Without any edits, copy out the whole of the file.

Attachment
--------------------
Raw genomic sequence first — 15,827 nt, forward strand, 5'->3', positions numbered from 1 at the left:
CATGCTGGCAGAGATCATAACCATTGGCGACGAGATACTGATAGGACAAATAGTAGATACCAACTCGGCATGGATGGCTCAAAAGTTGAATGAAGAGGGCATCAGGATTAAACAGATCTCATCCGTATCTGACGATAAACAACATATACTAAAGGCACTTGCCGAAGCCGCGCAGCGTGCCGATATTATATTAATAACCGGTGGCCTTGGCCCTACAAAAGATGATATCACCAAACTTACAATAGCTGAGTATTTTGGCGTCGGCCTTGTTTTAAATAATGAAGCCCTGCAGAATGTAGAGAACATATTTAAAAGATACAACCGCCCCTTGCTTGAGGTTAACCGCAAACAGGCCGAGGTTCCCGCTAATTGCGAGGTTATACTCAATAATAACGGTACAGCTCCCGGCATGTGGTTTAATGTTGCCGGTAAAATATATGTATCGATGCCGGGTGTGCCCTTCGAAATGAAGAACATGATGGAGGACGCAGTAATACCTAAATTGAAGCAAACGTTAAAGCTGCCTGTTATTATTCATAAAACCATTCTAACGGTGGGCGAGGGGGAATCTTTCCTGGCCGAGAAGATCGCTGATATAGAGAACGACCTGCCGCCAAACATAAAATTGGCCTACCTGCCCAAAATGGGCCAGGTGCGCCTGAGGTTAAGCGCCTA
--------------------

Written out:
Raw genomic sequence first — 15,827 nt, forward strand, 5'->3', positions numbered from 1 at the left:
CATGCTGGCAGAGATCATAACCATTGGCGACGAGATACTGATAGGACAAATAGTAGATACCAACTCGGCATGGATGGCTCAAAAGTTGAATGAAGAGGGCATCAGGATTAAACAGATCTCATCCGTATCTGACGATAAACAACATATACTAAAGGCACTTGCCGAAGCCGCGCAGCGTGCCGATATTATATTAATAACCGGTGGCCTTGGCCCTACAAAAGATGATATCACCAAACTTACAATAGCTGAGTATTTTGGCGTCGGCCTTGTTTTAAATAATGAAGCCCTGCAGAATGTAGAGAACATATTTAAAAGATACAACCGCCCCTTGCTTGAGGTTAACCGCAAACAGGCCGAGGTTCCCGCTAATTGCGAGGTTATACTCAATAATAACGGTACAGCTCCCGGCATGTGGTTTAATGTTGCCGGTAAAATATATGTATCGATGCCGGGTGTGCCCTTCGAAATGAAGAACATGATGGAGGACGCAGTAATACCTAAATTGAAGCAAACGTTAAAGCTGCCTGTTATTATTCATAAAACCATTCTAACGGTGGGCGAGGGGGAATCTTTCCTGGCCGAGAAGATCGCTGATATAGAGAACGACCTGCCGCCAAACATAAAATTGGCCTACCTGCCCAAAATGGGCCAGGTGCGCCTGAGGTTAAGCGCCTA